367 F.2d 227
NATIONAL LABOR RELATIONS BOARD, Petitioner,
BUILDING SERVICE EMPLOYEES INTERNATIONAL UNION, LOCAL NO.
United States Court of Appeals Tenth Circuit.
Oct. 11, 1966.
Elliott C. Lichtman, Washington, D.C. (Arnold Ordman, Gen. Counsel, Dominick L. Manoli, Associate Gen. Counsel, Marcel Mallet-Prevost, Asst. Gen. Counsel, and Glen M. Bendixsen, Washington, D.C., Atty., on the brief), for petitioner.
Philip Hornbein, Jr., Denver, Colo. (Roy O. Goldin, Denver, Colo., with him on the brief), for respondent.
Before LEWIS, BREITENSTEIN and HICKEY, Circuit Judges.
LEWIS, Circuit Judge.
The National Labor Relations Board seeks enforcement of its order that the respondent Union, among other things, shall cease and desist from 'threatening, coercing, or restraining Denver U.S. National Bank, or any other person engaged in commerce or in any industry affecting commerce, where an object thereof is to force or require Denver U.S. National Bank, or any other person, to cease doing business with Industrial Janitorial Service, Inc.' The order followed determination by the Board that the Union had engaged in an unfair labor practice in violation of section 8(b)(4)(ii)(B) of the National Labor Relations Act,1 by participation in peaceful secondary picketing of the Denver U.S. National Bank while engaged in a primary labor dispute with Industrial Janitorial Service, Inc. The Union resists enforcement and contends that its activities were not prohibited under the Act and that, additionally, the order of the Board is too broad. The evidentiary facts are not in dispute.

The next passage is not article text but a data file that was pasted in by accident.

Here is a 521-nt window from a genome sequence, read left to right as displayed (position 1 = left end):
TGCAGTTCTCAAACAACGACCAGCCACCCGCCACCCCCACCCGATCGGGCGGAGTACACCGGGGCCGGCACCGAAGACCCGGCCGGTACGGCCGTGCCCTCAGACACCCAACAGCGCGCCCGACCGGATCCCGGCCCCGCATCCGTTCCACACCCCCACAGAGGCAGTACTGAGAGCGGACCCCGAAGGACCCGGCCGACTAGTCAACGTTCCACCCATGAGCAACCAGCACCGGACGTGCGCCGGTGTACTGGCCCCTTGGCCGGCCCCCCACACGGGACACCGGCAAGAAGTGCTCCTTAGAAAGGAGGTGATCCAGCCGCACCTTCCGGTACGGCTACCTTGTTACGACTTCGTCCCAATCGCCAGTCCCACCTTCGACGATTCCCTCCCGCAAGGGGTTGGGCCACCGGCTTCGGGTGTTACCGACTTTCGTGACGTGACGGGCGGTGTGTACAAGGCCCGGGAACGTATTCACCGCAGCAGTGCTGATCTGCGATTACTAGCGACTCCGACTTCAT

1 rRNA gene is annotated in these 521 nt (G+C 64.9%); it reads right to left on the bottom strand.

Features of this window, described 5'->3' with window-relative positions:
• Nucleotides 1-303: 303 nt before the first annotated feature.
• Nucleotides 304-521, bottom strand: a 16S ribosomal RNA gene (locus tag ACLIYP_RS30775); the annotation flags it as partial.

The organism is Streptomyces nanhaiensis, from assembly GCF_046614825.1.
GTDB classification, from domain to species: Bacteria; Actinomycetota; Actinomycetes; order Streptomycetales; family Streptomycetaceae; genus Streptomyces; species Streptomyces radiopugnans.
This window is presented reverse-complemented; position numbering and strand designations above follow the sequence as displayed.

The Denver U.S. National Bank is engaged in the general banking business and occupies a four story building in downtown Denver. Beginning October 31, 1963 Janitorial Service began performance of a contract with the Bank to provide cleaning services at the Bank building. These services were performed by fifteen to seventeen employees of Janitorial Service working from 6:15 p.m. to 10:00 p.m. on Monday through Thursday and from 1:00 p.m. until 5:00 p.m. on Sundays. With few exceptions, the Bank's employees began work between 7:00 and 8:00 a.m. and quit between 4:00 and 6:00 p.m.
Beginning on February 26, 1964, and continuing until March 12, 1964, the Union distributed handbills at the Bank's premises between the hours of 10:00 a.m. and 3:00 p.m. The handbills were headlined as a 'notice to the public' and protested that the janitorial work in 'this bank building' was being performed by Janitorial Service who refused to pay its employees 'a living wage.' The handbills also stated that the respondent Union had no dispute with any person, firm or corporation other than Industrial Janitorial Service, Inc. On March 2, 1964, the pedestrian and motor entrances to the Bank were picketed by persons carrying signs with the legend:
Industrial Janitorial Service, Inc. refuses to pay its employees a living wage.
This picketing continued until March 12. At no time were the offices of Janitorial Service picketed nor did the respondent Union approach its management or employees.